The British Isles have been part of Western European history since the Stone Age. Since the 4th / 3rd Century BC Belonging to the Celtic cultural area, Britain was largely Romanized in the first centuries AD. After the Romans withdrew, Anglo-Saxons established themselves and united their empires until the 9th century. In the 11th century England belonged to a Scandinavian empire. After the conquest by the Norman Duke Wilhelm in 1066, England remained connected with Normandy and later in the Angevin Empire with France, losing in the Hundred Years War (1339-1453) however almost all possessions on the mainland. On the other hand, the English kings began conquering Ireland in the 12th century. Wales had been under their rule since the end of the 13th century.
The Norman barons defied the feudal monarchy under the Anjou-Plantagenets dynasty in the Magna Charta (1215), which institutionalized themselves over the centuries until the Glorious Revolution in 1689, the now British monarchy (1707 unification of England and Scotland s to Great Britain) and bound their government to the parliamentary majority. England became Protestant under the Tudor Henry VIII (1509–47). Attempts by the Stuarts to re-Catholicize the country and to strengthen the royal power resulted in a civil war in the 17th century.
Britain began to rise to become the leading colonial power in the 18th century. In the 19th century, the extensive overseas property with the “pearl” India was expanded to form the British Empire. According to SIMPLYYELLOWPAGES, the British consolidated their naval rule in the Napoleonic Wars. However, the North American colonies (except Canada) broke away from the motherland by 1783. In Europe, Great Britain pursued a policy of the “balance of power” until the First World War, but gave up freedom of association in 1904 in the Entente cordiale with France.
Its position as a trading and colonial power gave Great Britain a head start in industrialization (from 1750), which the German Empire and the USA caught up with at the end of the 19th century. Social contradictions allowed the labor movement to gain strength, and electoral law reforms increased political participation. With the Labor Party (from 1900) the established party system of conservatives and liberal parties received a new force.
In the First World War (1914-18) Great Britain stood on the side of France and Russia against the Central Powers around Germany and Austria-Hungary. Military victory came at the cost of great sacrifices, economic weakness and financial dependence on the United States. Ireland had to be granted independence in 1921 (excluding Northern Ireland). Decolonization, which essentially lasted until the 1960s, also became a political burden. In the Second World War (1939–45), Great Britain, allied with the USA and the Soviet Union, fought against Hitler’s Germany.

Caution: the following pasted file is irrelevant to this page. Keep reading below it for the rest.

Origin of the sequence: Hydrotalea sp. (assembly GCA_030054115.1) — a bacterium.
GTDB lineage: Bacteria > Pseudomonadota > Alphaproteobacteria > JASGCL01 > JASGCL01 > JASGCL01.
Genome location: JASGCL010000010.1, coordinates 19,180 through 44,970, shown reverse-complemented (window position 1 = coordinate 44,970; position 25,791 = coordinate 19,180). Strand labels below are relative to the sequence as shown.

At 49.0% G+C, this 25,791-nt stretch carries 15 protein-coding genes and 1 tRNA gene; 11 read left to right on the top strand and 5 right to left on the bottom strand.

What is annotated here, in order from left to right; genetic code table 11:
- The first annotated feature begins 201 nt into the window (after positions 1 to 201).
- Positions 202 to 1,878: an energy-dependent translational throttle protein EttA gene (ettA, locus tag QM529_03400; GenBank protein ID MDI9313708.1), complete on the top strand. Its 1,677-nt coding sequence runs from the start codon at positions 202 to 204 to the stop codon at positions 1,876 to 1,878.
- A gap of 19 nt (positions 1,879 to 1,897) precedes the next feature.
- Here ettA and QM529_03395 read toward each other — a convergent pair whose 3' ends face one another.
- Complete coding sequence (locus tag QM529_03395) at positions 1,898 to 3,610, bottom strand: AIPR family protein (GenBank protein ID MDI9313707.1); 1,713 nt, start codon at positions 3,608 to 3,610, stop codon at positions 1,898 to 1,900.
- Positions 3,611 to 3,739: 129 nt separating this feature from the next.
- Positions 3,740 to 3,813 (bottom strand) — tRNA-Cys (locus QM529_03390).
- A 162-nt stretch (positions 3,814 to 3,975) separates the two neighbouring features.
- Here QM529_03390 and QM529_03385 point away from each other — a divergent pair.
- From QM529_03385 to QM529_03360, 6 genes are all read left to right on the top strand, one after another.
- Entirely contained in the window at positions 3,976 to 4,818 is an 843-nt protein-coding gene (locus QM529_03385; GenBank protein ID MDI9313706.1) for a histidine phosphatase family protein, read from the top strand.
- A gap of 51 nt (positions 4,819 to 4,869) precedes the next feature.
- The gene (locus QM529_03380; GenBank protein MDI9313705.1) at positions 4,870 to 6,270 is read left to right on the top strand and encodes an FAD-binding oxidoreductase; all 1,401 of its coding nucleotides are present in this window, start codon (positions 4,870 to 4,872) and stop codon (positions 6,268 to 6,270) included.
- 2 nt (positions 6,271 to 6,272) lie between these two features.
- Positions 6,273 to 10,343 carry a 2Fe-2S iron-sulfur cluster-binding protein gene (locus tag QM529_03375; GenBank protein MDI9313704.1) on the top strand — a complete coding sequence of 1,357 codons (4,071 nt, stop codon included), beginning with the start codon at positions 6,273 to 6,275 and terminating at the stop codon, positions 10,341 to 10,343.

The post-war period saw the expansion of the British welfare state. As a close partner of the US and a cornerstone of NATO, Britain was drawing closer to Europe. As a member of the European Community (from 1973) or Union (1993–2020), however, the United Kingdom was skeptical or even negative about further European integration. Finally, the farewell to the EU was heralded in a referendum in 2016 (Brexit). The exit from the Union took place on January 31, 2020. The Northern Ireland Conflict which had become more severe from 1969, only calmed down in 1998 with a peace agreement. In the 1980s, industrial decline led to social upheaval and conflicts, but also to the breakthrough of the service society with a strong position in the financial sector.
Detailed information: British history.
World Heritage Sites in Great Britain and Northern Ireland
World Heritage Sites (K) and World Natural Heritage (N)
- Coastal section Giant’s Causeway with the “Road of the Giants” (N; 1986)
- Durham Castle and Cathedral (K; 1986)
- Industrial monuments in the Ironbridge Valley (K; 1986)
- Stonehenge, Avebury and related monuments of the megalithic culture (K; 1986)
- Studley Royal Park with the ruins of Fountains Abbey (K; 1986)
- Edward I fortified towns and castles in Gwynedd, Wales (K; 1986)
- Saint Kilda archipelago (N; 1986)
- Blenheim Palace (K; 1987)
- City of Bath (K; 1987)
- Hadrian’s Wall (K; 1987)
- Westminster Abbey (palace and abbey) and Saint Margaret Parish Church in London (K; 1987)
- Henderson Island (N; 1988)
- Tower of London (K; 1988)
- Cathedral, former Saint Augustine Abbey and Saint Martin Church in Canterbury (K; 1988)
- City of Edinburgh (K; 1995)
- Gough Island Game Reserve and Inaccessible Islands (N; 1995)
- Queen’s House, park with observatory, Maritime Museum and Greenwich Naval School (K; 1997)
- Neolithic monuments on the Orkney Islands (K; 1999)
- Blaenavon industrial landscape (K; 2000)
- Historic city of Saint George with fortifications (Bermuda Islands) (K; 2000)
- Derwent Valley industrial landscape in Central England (K; 2001)
- Saltaire industrial village in West Yorkshire (K; 2001)
- Industrial model settlement New Lanark (Scotland) (K; 2001)
- Dorset and East Devon coast (“Jurassic Coast”) (N; 2001)
- Royal Botanic Gardens of Kew in London (K; 2003)
- Historic port city of Liverpool (K; 2004)
- Mining landscapes of Cornwall and West Devon (K; 2006)
- Pontcysyllte aqueduct over the Dee (K; 2009)
- Forth Bridge railway bridge over the Firth of Forth, Scotland (K; 2015)
- Neanderthal Caves and Surroundings in Gibraltar (K; 2016)
- Lake District (K; 2017)